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Fleet Week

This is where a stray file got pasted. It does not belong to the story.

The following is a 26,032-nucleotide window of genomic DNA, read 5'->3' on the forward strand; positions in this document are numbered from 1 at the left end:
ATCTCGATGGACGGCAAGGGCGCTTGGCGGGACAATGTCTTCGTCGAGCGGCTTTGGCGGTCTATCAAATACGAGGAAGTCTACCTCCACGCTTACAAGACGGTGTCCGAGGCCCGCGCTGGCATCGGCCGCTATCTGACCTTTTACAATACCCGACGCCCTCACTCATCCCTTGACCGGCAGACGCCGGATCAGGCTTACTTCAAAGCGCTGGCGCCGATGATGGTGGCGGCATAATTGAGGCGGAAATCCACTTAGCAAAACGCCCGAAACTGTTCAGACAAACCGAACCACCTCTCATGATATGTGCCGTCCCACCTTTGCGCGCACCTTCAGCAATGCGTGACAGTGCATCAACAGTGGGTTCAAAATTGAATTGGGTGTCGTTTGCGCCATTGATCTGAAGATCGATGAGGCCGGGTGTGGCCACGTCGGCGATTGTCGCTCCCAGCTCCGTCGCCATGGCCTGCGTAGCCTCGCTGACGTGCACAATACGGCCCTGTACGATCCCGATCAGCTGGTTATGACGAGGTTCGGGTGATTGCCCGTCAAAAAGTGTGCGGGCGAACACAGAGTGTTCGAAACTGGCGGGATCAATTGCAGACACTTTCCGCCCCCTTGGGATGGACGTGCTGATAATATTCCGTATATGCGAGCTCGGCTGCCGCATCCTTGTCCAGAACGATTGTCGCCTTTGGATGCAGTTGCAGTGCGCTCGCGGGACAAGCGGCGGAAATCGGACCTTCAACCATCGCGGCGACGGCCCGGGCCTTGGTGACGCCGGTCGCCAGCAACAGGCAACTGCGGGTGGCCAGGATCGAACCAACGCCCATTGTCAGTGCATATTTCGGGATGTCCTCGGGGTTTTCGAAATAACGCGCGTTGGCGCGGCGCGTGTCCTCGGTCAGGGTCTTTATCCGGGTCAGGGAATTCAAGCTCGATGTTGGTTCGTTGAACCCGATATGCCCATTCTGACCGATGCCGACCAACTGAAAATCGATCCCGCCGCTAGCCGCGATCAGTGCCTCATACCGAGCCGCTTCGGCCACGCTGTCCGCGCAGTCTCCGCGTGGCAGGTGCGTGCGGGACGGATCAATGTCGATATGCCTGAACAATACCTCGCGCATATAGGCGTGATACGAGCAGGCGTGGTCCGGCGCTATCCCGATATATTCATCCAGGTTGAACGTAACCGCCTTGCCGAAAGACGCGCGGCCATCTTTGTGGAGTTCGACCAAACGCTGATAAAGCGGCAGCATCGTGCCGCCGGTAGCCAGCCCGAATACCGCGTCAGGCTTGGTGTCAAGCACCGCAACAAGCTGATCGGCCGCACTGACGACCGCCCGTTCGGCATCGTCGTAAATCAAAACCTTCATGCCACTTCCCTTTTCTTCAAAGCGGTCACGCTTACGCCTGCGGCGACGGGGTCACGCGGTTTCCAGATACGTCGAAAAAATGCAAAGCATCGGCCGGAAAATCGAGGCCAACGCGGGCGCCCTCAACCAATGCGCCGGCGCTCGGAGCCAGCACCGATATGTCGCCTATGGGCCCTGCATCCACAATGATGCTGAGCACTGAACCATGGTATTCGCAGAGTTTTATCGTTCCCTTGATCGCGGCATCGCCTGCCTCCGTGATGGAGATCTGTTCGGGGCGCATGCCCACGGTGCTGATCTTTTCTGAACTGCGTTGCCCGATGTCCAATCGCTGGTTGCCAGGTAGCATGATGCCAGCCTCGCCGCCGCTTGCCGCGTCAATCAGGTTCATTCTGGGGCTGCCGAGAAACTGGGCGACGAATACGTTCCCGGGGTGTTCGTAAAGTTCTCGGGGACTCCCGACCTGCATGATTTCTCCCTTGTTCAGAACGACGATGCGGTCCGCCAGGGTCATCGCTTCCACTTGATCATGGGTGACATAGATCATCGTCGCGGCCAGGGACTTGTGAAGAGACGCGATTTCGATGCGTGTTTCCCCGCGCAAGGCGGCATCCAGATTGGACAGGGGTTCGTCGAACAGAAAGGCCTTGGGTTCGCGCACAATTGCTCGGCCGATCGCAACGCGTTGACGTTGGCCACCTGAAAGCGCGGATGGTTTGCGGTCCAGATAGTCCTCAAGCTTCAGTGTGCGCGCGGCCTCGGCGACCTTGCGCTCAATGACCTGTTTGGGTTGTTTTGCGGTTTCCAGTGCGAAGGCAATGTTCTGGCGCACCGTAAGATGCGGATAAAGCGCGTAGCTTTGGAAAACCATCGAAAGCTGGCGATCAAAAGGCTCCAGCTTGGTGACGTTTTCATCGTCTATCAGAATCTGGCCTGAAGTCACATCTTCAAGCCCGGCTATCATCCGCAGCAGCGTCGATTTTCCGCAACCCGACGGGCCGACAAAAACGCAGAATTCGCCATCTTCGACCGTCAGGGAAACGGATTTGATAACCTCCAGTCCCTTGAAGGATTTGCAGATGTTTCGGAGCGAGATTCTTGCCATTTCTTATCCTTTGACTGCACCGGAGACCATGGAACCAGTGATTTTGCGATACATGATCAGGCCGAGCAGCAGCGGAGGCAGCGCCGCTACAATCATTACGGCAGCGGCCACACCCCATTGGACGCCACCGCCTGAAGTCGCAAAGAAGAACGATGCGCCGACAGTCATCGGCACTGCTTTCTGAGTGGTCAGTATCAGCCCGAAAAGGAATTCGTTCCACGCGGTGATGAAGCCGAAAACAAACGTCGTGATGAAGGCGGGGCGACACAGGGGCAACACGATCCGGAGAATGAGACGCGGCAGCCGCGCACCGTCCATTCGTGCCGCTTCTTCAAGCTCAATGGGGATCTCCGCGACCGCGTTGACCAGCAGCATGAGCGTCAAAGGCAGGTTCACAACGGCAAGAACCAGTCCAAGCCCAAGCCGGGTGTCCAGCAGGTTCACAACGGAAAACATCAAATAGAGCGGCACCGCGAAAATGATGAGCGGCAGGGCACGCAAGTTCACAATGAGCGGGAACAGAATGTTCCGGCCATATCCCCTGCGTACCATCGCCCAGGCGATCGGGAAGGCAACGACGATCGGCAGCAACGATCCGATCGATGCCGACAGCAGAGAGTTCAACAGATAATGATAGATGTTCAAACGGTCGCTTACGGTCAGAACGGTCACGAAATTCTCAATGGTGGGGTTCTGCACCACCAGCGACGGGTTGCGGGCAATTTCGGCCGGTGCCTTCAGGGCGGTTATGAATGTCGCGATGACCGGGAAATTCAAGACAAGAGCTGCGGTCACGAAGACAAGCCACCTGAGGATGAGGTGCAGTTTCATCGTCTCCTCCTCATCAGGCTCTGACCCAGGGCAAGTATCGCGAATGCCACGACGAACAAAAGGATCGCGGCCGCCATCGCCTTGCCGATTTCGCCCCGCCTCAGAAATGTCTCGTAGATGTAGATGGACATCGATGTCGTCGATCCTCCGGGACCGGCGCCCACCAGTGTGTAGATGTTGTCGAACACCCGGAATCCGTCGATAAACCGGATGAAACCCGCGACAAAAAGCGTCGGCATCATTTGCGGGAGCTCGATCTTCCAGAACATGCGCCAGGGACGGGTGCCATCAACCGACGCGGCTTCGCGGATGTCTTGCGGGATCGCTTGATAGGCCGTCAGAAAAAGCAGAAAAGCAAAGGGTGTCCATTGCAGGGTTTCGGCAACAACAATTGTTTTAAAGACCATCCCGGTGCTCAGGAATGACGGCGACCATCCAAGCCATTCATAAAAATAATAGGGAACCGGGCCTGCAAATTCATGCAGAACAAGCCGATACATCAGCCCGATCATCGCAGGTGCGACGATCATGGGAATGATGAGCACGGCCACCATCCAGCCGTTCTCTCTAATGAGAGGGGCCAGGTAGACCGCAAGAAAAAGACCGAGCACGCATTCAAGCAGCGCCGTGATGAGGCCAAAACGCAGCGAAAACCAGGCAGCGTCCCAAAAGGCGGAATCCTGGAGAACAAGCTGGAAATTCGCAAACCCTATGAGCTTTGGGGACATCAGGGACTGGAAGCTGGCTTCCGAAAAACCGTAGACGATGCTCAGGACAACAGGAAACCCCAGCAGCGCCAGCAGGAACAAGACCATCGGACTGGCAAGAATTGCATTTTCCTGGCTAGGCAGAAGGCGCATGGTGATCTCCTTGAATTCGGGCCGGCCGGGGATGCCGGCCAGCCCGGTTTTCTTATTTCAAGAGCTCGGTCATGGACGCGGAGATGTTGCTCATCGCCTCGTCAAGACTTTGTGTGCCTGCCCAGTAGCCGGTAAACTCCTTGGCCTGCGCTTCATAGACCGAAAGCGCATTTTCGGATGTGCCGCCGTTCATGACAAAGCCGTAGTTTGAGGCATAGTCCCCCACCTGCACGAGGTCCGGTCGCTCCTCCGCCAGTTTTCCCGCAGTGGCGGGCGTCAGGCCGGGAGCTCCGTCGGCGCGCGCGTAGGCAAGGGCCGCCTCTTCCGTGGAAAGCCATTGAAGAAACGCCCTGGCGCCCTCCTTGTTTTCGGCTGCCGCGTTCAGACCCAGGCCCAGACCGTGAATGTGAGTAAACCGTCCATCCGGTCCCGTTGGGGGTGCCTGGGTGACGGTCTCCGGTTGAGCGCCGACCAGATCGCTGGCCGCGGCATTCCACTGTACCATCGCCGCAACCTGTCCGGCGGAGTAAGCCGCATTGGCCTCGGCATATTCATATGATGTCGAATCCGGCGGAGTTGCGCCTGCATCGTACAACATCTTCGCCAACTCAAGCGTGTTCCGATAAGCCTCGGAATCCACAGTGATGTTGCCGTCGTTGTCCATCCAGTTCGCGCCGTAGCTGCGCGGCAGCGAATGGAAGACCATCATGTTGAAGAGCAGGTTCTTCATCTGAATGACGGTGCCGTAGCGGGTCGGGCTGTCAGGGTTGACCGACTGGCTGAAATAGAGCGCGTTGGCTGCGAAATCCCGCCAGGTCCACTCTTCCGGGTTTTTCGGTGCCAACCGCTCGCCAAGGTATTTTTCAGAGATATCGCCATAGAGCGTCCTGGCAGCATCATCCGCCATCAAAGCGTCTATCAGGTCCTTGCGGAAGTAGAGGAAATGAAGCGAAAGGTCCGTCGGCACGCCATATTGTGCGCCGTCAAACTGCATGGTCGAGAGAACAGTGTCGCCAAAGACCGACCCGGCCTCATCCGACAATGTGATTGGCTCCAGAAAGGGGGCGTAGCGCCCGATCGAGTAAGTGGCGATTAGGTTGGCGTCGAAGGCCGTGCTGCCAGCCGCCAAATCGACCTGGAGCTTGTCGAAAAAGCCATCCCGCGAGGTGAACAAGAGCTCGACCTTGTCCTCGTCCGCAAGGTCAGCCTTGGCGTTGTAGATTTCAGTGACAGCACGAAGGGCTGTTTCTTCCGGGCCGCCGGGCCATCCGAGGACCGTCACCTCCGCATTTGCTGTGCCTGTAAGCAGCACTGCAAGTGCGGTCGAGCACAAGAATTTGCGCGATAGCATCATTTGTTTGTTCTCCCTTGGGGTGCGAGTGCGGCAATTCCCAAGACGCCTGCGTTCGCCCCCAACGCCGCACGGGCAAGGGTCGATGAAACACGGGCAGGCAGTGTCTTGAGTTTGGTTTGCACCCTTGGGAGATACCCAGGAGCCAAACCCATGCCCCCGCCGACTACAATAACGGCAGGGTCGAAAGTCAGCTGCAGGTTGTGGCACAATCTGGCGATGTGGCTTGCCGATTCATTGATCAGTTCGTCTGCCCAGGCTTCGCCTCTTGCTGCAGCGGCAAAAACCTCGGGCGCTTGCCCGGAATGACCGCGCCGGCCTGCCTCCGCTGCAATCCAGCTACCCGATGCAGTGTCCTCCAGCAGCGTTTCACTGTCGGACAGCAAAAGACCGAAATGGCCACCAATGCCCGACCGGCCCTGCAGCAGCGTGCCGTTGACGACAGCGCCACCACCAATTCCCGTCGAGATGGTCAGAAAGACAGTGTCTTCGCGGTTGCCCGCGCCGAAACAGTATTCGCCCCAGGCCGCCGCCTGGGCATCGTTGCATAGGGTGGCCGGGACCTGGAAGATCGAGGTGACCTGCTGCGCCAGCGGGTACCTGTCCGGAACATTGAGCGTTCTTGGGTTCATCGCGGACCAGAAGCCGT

This year Alex and I had the opportunity to go down to see the Navy ships that were in town for Fleet Week. Going to see the Navy ships is always fun. There are lots of cool things to see, but one of the best kept secrets are the small ships. Everyone lines up to see the big ships, but you can go right to the front of the line to see the Canadian ships that were there, and the Coast Guard ships. The smaller ships are fun to see because the crew is very glad to see you, and nothing is really top secret so you get to see everything and go more places. The Canadian ships are kind of a riot. They brought three "coastal defense mine sweepers." Mine sweepers. In Canada. Yeah. Well, after they built them they quickly realized that they really don't have a mine problem in Canada and the ships became training ships for the Navy. If you have spent any time in Canada you know that Canadians, in general, are not nearly as stressed out as we Americans, and they tend to be very friendly. There was no one in line at all to see the little Canadian ships so we went right to the front. Then we got sent to a different place, then another, then back to where we started. Seems as though they were not quite sure where to make the line. Not exactly buttoned down like the US Navy. This was irritating the US Navy chief who seemed to be in charge of the lines to see the ships. All so typical and kind of funny to watch. Later, the Canadian crew went on break and stopped taking tours. This annoyed the chief a lot who we heard telling another sailor, "Breaks? There are no breaks! They need to get down here and take some tours!" Chiefs are not really people to be crossed, even when it is just for a tour. Anyway, we got on the Canadian ship and the young sailor showed us all around. Their main gun was a WWII era, 40mm Bofors canon. You have seen them on old movies. They are the kind that one guy shoots while another guy drops in stacks of shells from the top. They said that the guns on the ships had been pulled out of museums to put on the ships, but that they still worked. Kind of neat. Then we went up onto the bridge. The side windows of the bridge actually rolled down. I've never seen roll down windows on a war ship. They were kind of sweet, actually. Someone had stuck a red "Easy" button from Staples ( I am sure that you have seen them on the Staples TV commercials ), onto one of the control consoles. Hanging from the back of the captain's chair was a small gong that he uses like they use to do on the Gong Show when someone does something wrong. A very different atmosphere on that bridge then on the Aegis Cruiser that we toured later. By comparison to US Navy ships, the Canadian bridge was big and open, and the aft part had even been turned into the ships workout area where there were exercise machines. There were three kids including Alex in our tour group. Alex spotted the Kevlar helmets and flack jackets and the sailors asked if the kids wanted to try them out. Duh, so the sailors fitted them out, and even handed over their shades so the kids could look extra cool. They were short one pair of shades, so the officer of the deck contributed his. We all sat in the bridge chit chatting and asking questions for the longest time. No rush at all. Finally the Canadian crew needed to eat lunch so we collected the gear from the kids and thanked everyone and went back to get in line to see some other ships.